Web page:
The missions of naval gunfire support are: first, to destroy, prior to the landing, every known weapon or installation which is capable by direct fire of hindering the movement ashore of our forces—in a word, to clear the beaches; second, to provide all supporting fires for our forces ashore prior to the landing of artillery; finally, after the artillery comes in, to assist further efforts to the maximum by reinforcing and augmenting the organic artillery of the landing force.
Paul Martin looked to another dimension of these naval horizons in his August 1945 article, “The Future of the Rocket in Naval Warfare.” The use of rocket support ships in support of amphibious landings began in 1944. Their relative lack of accuracy was a reason for not deploying them in larger numbers as shipboard weapons on larger units of the fleet. In the future, he wrote, there might be another rocket projectile—the “controlled” missile.
Captain W. D. Brinckloe turned the page with “Missile Navy” in the February 1958 Proceedings:
If your credit is A-1, you can drive away a surface-to-air Terrier, without radio, heater, or launching equipment. . . . The solid propellant weapon has gone afloat with the converted cruisers Boston and Canberra and the fin-stabilized converted destroyer Gyatt.
Terrier’s shipboard kit bag is a joy to behold. Completely automatic, it carries ready missiles in a below decks “Coke machine” stowage. In seconds the missile which you select rotates to the hoist and shoots up to the launcher arms, which instantly come to the computed heading for firing at the exact precomputed instant to hit at the best range.
[Talos] climbs with its 40,000 horsepower to a higher level flight ceiling than any known bomber. . . . Its speed of Mach 2 or more brings down both attacking planes and their air-to-surface missiles. Talos’s sophisticated steering-intelligence system is remarkably reliable and has been extraordinarily accurate even at the missile’s extreme range. . . . Talos will be the major armament of the converted missile cruiser Galveston commissioning this year, of the Little Rock and Oklahoma next year, and of the new nuclear-powered missile cruiser Long Beach.
As a captain, future Chief of Naval Operations Elmo R. Zumwalt gauged the future in his November 1962 article “A Course for Destroyers”:
The equipment required to make the DLGNs and DLGs of the future competent to operate with the fast carrier task force will likely give them the electronic capability to serve as command-and-control-communications ships in situations where speed and defensive capability are critical. A third major function of such vessels may be to serve as the cruisers of the future in reconnaissance and raiding missions.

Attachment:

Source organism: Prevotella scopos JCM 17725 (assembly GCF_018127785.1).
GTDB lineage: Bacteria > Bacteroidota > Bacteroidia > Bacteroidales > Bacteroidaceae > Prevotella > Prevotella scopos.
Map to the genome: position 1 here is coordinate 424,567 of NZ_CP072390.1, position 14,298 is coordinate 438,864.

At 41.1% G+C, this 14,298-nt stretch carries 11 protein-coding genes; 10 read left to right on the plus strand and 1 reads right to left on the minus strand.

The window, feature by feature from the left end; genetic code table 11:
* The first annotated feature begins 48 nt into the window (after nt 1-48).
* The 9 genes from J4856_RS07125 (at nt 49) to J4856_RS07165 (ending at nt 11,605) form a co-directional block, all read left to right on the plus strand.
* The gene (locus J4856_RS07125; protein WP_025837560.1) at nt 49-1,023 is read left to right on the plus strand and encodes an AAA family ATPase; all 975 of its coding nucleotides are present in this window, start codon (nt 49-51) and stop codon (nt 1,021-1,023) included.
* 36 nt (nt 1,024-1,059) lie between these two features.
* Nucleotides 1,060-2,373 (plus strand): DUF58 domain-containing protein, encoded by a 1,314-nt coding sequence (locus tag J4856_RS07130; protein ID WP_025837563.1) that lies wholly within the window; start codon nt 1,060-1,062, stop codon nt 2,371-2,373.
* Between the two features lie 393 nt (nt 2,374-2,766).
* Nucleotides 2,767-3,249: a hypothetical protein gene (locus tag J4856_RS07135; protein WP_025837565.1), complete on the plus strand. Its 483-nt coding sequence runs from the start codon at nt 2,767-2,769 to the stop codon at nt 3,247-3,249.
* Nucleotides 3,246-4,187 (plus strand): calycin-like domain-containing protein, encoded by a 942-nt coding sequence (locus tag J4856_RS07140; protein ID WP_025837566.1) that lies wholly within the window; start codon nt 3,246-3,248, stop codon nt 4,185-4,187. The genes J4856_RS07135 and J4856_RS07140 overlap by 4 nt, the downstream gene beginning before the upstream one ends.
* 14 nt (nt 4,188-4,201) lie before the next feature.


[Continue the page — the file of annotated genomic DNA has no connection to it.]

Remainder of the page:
The July 1963 Proceedings would feature a cover painting and photo feature of the USS Bainbridge (DLGN-25). The ship had Terrier missiles mounted fore and aft on two twin launchers and was fitted with two 3-inch/50-caliber twin mounts amidships. Her armament also included torpedoes launched from six tubes amidships and the foredeck-mounted antisubmarine rocket (ASROC) system.
There were some other great surface-weapons photo features at the time. In “Anti-Aircraft Cruisers: The Life of a Class” in January 1965, Norman Friedman traced U.S. and British gunned antiaircraft cruisers from their conception in the 1930s, through combat, to post–World War II demise with antiaircraft capabilities being built into new destroyers and the arrival of guided antiaircraft missiles.
In “Gunboats in the River War, 1861–1865” in March 1965, Lieutenants (j.g.) John Roberts and Richard Webber joined a stunning selection of historic photographs with excellent text to capture the role of Union gunboats in the Civil War operating up from the Gulf of Mexico east, west, and north on the nation’s branching rivers.
In 1969, retired Marine Colonel Robert Heinl Jr. was on board the USS New Jersey (BB-62) reporting as a military correspondent for The Detroit News.
It had to be explained to the reporters that dropping a one-ton 16-inch shell within a hundred yards of an unseen target 18 miles away, on the opening round, represented superb shooting . . . Observation for her initial mission . . . was conducted by a Marine A-4 configured for high-performance air spotting. About mid-morning, when things clearly were going well, the A-4, despite many regulations against such cockiness, buzzed the battleship at well below masthead level and very close to the speed of sound. As the spotter whooshed by, he transmitted the message “Welcome to the War.”